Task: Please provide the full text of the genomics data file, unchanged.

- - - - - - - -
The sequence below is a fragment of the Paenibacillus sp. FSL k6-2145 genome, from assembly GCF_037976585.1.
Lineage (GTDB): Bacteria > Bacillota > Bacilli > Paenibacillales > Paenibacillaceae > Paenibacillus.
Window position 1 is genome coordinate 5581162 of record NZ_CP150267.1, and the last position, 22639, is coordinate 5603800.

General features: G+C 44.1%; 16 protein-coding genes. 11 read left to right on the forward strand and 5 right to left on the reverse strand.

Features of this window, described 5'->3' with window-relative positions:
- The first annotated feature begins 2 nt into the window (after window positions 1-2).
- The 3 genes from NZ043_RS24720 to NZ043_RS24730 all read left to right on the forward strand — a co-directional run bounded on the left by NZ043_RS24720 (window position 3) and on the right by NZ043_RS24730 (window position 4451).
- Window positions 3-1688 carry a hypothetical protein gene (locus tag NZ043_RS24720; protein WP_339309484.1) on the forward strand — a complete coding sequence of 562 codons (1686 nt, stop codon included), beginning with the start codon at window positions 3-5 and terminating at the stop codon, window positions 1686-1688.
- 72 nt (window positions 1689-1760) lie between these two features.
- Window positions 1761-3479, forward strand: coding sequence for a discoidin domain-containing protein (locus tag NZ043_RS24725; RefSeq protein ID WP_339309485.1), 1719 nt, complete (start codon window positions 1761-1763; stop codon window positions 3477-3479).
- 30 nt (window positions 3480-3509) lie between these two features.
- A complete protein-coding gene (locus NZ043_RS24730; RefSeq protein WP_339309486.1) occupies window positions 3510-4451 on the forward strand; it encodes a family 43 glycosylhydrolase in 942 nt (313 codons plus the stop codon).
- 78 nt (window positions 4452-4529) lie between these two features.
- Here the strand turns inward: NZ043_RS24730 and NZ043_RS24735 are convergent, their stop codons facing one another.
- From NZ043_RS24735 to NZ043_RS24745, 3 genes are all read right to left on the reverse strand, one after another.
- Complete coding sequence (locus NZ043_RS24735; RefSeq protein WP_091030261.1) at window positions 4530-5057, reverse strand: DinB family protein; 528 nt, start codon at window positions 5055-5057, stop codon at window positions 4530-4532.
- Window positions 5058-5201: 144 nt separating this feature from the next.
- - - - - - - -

The sequence below is a fragment of the Paenibacillus sp. FSL k6-2145 genome, from assembly GCF_037976585.1.
Lineage (GTDB): Bacteria > Bacillota > Bacilli > Paenibacillales > Paenibacillaceae > Paenibacillus.
Window position 1 is genome coordinate 5581162 of record NZ_CP150267.1, and the last position, 22639, is coordinate 5603800.

General features: G+C 44.1%; 16 protein-coding genes. 11 read left to right on the forward strand and 5 right to left on the reverse strand.

Features of this window, described 5'->3' with window-relative positions:
- The first annotated feature begins 2 nt into the window (after window positions 1-2).
- The 3 genes from NZ043_RS24720 to NZ043_RS24730 all read left to right on the forward strand — a co-directional run bounded on the left by NZ043_RS24720 (window position 3) and on the right by NZ043_RS24730 (window position 4451).
- Window positions 3-1688 carry a hypothetical protein gene (locus tag NZ043_RS24720; protein WP_339309484.1) on the forward strand — a complete coding sequence of 562 codons (1686 nt, stop codon included), beginning with the start codon at window positions 3-5 and terminating at the stop codon, window positions 1686-1688.
- 72 nt (window positions 1689-1760) lie between these two features.
- Window positions 1761-3479, forward strand: coding sequence for a discoidin domain-containing protein (locus tag NZ043_RS24725; RefSeq protein ID WP_339309485.1), 1719 nt, complete (start codon window positions 1761-1763; stop codon window positions 3477-3479).
- 30 nt (window positions 3480-3509) lie between these two features.
- A complete protein-coding gene (locus NZ043_RS24730; RefSeq protein WP_339309486.1) occupies window positions 3510-4451 on the forward strand; it encodes a family 43 glycosylhydrolase in 942 nt (313 codons plus the stop codon).
- 78 nt (window positions 4452-4529) lie between these two features.
- Here the strand turns inward: NZ043_RS24730 and NZ043_RS24735 are convergent, their stop codons facing one another.
- From NZ043_RS24735 to NZ043_RS24745, 3 genes are all read right to left on the reverse strand, one after another.
- Complete coding sequence (locus NZ043_RS24735; RefSeq protein WP_091030261.1) at window positions 4530-5057, reverse strand: DinB family protein; 528 nt, start codon at window positions 5055-5057, stop codon at window positions 4530-4532.
- Window positions 5058-5201: 144 nt separating this feature from the next.